Two of three docs agree: Beer is good for you

Beer drinking is good for you, according to exhaustive research conducted by a team of scientists at a corner bar.

Their findings, published in the June issue of the Journal of the American Cocktail Napkin, provide compelling evidence that beer consumption improves self-image, relieves worry and develops important joke-telling skills.

In repeated clinical trials at Joe’s Happy Tap, the researchers subjected themselves to a nightly minimum of two to five units of malt beverage. Their study defined one unit as “a pint, and skim off some of that damn head.”

They found two to three doses took the “edge” off stress. More than three doses increased the incidence of thinking they’d get lucky with that babe in the halter top.

“The evidence thus far requires us to examine new strategies to increase consumption,” researcher Dr. Maurice Howard said while draining a mug. Although prevailing medical wisdom suggested moderation, Howard said, “I’m convinced this field merits further research. . . What do you have to do to get another drink around here?”

Until now, medical evidence of the benefits of beer drinking has been mixed.

Several notable studies – including the groundbreaking 1979 sampling conducted by Germany’s renowned Keg Academy – theorized that consumption of beer reduces sobriety. Critics of those studies, however, have insisted that other, undocumented environmental factors may lead to drunkenness.

The scientists said their research, funded by a grant from the office coffee fund, puts these doubts to rest.

Among their key findings:

  • Beer consumption increases the level of alcohol in your bloodstream and makes you feel “really good.”
  • It’s cheaper if you buy pitchers.
  • Beer tastes “really good.”
  • Increased beer intake promotes increased outflow.
  • The more you drink, the better he/she looks.
  • Beer drinkers are seven times more likely to fall off a barstool.
  • The bartender at Joe’s is a jerk.
  • Excessive beer consumption can make you invisible.

According to professor Lawrence Fine, another member of the research team, the scientists developed further findings, but an unfortunate laboratory incident corrupted a significant portion of their carefully recorded observations.

“Let’s just say you should never get into a chugging contest with chicks with tattoos,” Fine reported.

The university review board and law-enforcement officials will investigate the incident.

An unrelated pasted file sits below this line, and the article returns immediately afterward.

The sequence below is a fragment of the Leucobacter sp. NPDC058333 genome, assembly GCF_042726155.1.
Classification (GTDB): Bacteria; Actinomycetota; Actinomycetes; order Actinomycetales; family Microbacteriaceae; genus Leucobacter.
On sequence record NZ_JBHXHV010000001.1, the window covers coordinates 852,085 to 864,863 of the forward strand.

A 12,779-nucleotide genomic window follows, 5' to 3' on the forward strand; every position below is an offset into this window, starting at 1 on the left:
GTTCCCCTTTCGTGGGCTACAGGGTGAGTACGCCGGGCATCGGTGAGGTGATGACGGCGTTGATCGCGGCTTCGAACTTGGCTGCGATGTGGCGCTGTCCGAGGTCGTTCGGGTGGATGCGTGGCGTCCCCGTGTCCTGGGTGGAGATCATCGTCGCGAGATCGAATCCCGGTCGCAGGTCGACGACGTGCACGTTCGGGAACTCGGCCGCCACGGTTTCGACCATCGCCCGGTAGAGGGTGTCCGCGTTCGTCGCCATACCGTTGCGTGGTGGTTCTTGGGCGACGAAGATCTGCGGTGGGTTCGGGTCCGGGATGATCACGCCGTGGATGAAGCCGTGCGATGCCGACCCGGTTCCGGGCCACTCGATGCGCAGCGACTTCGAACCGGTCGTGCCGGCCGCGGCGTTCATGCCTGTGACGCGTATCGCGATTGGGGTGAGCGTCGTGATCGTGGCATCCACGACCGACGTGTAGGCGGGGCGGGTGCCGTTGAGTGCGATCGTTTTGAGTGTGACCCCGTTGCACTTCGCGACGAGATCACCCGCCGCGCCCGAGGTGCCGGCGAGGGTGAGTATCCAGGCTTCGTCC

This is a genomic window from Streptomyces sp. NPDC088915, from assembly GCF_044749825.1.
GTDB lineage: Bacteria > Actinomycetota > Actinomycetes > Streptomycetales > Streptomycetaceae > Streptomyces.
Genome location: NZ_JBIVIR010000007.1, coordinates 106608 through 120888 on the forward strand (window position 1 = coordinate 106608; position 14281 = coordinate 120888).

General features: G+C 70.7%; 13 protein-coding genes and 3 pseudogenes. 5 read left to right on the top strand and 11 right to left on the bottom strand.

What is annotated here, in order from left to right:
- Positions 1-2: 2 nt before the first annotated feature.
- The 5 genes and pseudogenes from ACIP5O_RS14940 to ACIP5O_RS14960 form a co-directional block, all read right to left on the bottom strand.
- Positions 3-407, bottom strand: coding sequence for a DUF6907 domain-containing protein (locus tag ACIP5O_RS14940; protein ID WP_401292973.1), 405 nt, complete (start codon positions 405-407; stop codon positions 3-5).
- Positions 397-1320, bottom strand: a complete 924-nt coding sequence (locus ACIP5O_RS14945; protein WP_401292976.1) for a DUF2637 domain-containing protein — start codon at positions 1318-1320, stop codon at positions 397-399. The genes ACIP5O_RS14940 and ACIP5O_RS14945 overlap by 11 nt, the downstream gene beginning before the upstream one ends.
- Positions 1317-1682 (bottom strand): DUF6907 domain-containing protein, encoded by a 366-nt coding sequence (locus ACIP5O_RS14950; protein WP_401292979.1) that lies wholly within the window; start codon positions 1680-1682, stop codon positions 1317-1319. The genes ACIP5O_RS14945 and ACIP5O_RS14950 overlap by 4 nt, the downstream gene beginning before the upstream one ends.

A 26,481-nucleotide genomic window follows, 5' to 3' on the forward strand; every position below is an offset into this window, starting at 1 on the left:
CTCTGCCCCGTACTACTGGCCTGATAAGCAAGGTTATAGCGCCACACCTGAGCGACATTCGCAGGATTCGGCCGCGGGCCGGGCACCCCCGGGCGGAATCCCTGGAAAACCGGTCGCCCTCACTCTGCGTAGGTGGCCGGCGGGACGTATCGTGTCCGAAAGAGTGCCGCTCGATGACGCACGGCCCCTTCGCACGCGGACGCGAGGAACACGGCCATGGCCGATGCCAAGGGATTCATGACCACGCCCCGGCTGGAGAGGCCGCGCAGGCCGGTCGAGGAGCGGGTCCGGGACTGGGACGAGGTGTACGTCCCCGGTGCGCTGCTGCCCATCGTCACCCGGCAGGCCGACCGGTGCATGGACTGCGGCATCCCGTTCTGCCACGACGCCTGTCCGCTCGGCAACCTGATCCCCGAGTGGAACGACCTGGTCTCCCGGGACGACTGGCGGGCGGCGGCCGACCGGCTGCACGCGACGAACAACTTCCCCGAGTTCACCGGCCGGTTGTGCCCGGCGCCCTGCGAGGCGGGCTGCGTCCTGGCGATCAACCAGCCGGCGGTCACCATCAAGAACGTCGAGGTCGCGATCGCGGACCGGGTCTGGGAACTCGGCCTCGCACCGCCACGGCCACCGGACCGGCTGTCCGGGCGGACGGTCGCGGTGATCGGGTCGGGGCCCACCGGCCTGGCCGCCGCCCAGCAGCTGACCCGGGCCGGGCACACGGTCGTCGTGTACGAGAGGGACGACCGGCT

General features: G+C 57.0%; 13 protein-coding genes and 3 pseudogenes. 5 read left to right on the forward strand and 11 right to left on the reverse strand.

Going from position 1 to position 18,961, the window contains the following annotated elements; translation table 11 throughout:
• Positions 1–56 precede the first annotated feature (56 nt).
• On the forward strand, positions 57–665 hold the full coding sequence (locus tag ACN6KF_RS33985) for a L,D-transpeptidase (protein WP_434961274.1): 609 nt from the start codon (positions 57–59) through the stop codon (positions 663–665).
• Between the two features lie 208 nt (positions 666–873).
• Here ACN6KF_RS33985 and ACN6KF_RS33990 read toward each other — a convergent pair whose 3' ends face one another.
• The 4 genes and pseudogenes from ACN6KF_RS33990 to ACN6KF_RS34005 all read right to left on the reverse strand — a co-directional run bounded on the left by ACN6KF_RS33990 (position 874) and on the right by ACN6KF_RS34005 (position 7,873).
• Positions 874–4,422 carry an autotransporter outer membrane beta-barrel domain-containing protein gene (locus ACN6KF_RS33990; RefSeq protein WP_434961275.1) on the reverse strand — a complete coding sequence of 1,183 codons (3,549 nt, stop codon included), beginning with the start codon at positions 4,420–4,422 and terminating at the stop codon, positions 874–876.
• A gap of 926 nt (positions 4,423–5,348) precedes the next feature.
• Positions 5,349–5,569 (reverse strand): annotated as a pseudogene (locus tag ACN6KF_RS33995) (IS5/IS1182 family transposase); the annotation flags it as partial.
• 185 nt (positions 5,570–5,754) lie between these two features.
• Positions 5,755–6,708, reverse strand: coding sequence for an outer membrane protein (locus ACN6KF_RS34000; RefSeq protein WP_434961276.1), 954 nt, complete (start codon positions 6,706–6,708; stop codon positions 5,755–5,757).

“Based upon these favorable data, though, it seems reasonable to conclude that beer drinking is good for you,” Fine observed. “Hopefully these findings will lead to more basic research.”


Back in the real world, yet another beer-drinking study was released last week.

This one, from Holland, shows that men who drank four beers with dinner had more vitamin B-6 in their blood than those who drank only water. Increased levels of B-6 makes your brain function better and decreases heart disease.

Wine and gin also did the trick, but not as well as beer.

The study comes on the heels of another one by the American Cancer Society that says a drink a day reduces death by one-fifth.

And the one by the British Medical Journal that says a pint or two a day reduces heart attacks.

And the ones that say it prevents kidney stones and cancer, and reduces cholesterol.

The prohibitionists, naturally, will cite a library of studies that show the dangers of alcohol, from beer bellies and slurred speech to liver damage and drunken driving.

What’s it all mean?

After a 25-year study into the effects of beer drinking, Dr. Sixpack concludes, um. . .more basic research is required.

Summer brews

The perfect softball beer? Other than cold and refreshing (which most beers accomplish), it’s gotta be:

  1. Tasty
  2. In a can.

The first requirement eliminates the usual industrial lagers. The second eliminates most microbrews, which are usually available only on tap or in bottles.

Cans, of course, are mandatory if only because they allow you to carry them into the outfield without fear of slicing your shins on broken glass.

Last season, I favored canned Dock Street. I haven’t seen that at my distributor this year, but I have found a decent import: Paulaner Original Munchner Premium Lager.

At under 20 bucks a case of 12-ounce cans, it made its debut this week at the Daily News softball team’s 5-1 victory over the Philadelphia Convention & Visitors Bureau.

Its light but flavorful malt character perfectly complemented the first baseman’s stellar three-RBI performance at the plate.

Cans not a requirement in your league? Here are five bottles to sip in your hammock this summer.

  • Sierra Nevada Summerfest, from California.
  • Yards IPA, from Manayunk.┬áVictory Whirlwind Witbier, from Downingtown.
  • Flying Fish Farmhouse Summer Ale, from Cherry Hill, N.J.
  • Widmer Bros. Hefeweizen, from Portland, Ore., available for the first time this month in Pennsylvania.

Joe Sixpack, by Staff Writer/Researcher/First Baseman Don Russell, was written this week with a bottle of Le Cheval Blanc Titanic.

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